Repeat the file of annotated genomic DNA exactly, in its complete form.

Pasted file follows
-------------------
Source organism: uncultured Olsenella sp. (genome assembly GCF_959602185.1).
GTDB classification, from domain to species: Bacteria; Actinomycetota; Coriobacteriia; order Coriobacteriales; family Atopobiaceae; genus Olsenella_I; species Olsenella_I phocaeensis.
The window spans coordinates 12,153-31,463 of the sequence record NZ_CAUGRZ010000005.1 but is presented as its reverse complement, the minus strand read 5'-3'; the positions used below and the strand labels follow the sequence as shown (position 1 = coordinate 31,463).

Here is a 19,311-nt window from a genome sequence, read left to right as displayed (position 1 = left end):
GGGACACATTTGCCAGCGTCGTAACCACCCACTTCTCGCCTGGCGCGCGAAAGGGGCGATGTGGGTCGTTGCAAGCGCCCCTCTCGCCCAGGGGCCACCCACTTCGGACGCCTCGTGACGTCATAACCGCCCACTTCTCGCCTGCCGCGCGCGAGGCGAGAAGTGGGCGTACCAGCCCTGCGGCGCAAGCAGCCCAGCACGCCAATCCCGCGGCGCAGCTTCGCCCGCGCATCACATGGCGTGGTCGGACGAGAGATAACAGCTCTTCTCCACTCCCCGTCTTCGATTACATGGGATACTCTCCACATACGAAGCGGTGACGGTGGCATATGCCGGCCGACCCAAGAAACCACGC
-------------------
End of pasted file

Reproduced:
Source organism: uncultured Olsenella sp. (genome assembly GCF_959602185.1).
GTDB classification, from domain to species: Bacteria; Actinomycetota; Coriobacteriia; order Coriobacteriales; family Atopobiaceae; genus Olsenella_I; species Olsenella_I phocaeensis.
The window spans coordinates 12,153-31,463 of the sequence record NZ_CAUGRZ010000005.1 but is presented as its reverse complement, the minus strand read 5'-3'; the positions used below and the strand labels follow the sequence as shown (position 1 = coordinate 31,463).

Here is a 19,311-nt window from a genome sequence, read left to right as displayed (position 1 = left end):
GGGACACATTTGCCAGCGTCGTAACCACCCACTTCTCGCCTGGCGCGCGAAAGGGGCGATGTGGGTCGTTGCAAGCGCCCCTCTCGCCCAGGGGCCACCCACTTCGGACGCCTCGTGACGTCATAACCGCCCACTTCTCGCCTGCCGCGCGCGAGGCGAGAAGTGGGCGTACCAGCCCTGCGGCGCAAGCAGCCCAGCACGCCAATCCCGCGGCGCAGCTTCGCCCGCGCATCACATGGCGTGGTCGGACGAGAGATAACAGCTCTTCTCCACTCCCCGTCTTCGATTACATGGGATACTCTCCACATACGAAGCGGTGACGGTGGCATATGCCGGCCGACCCAAGAAACCACGC